Housing advocates ask the nation's top regulators to look into alleged pro-foreclosure campaigns on the part of investors, and a bill calling for more transparency from the CFPB passes in the House by an overwhelming majority — ahead on Thursday's news wrap.
A group of non-profit housing industry leaders and advocates have written a letter to the top housing regulators in the U.S. asking them to investigate alleged pro-foreclosure campaigns on the part of Wall Street investors. The letter, dated April 15, is addressed to Department of Treasury Secretary Jack Lew, Federal Housing Finance Agency Director Mel Watt, and Consumer Financial Protection Bureau Director Richard Cordray.
Ten housing groups signed the letter, which asks the regulators to investigate some of the largest hedge funds, mortgage bond traders, and insurance companies for allegedly attempting to push borrowers into foreclosure instead of steering them toward loss mitigation plans. The letter accused certain Wall Street investors of initiating pro-foreclosure campaigns, therefore contradicting the 2012 National Mortgage Settlement negotiated by the U.S. Justice Department and Attorneys General in 49 states. The letter closed with the housing groups requesting a meeting with regulators to discuss the issues presented.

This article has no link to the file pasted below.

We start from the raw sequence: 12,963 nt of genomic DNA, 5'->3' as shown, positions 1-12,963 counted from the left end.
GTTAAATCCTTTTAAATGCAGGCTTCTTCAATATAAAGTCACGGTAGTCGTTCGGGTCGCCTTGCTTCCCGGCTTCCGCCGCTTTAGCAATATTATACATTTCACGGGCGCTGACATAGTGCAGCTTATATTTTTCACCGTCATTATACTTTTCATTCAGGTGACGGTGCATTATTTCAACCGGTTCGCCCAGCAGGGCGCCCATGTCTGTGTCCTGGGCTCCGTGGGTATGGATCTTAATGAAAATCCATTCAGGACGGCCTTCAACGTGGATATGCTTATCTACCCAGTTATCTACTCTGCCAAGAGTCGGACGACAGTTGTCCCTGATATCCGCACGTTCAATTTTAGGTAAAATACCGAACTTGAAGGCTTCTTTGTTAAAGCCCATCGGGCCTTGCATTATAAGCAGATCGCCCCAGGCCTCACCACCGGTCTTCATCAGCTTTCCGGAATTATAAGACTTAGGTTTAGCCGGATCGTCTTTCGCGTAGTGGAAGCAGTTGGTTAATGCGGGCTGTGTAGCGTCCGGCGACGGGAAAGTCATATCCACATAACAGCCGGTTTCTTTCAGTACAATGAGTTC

H.R. 1265, a bill calling for more transparency from the Consumer Financial Protection Bureau, passed in the U.S. House of Representatives by the vote of 401 to 2 earlier this week. The bill, better known as the Bureau Advisory Commission Transparency Act, was introduced by Representative Sean Duffy, a Republican from Wisconsin, on March 4 with co-sponsors Randy Neugebauer and Andy Barr. The bill calls for each advisory committee and subcommittee of the CFPB to be subject to the provisions of the Federal Advisory Committee Act, making the proceedings of those committees open to the public.
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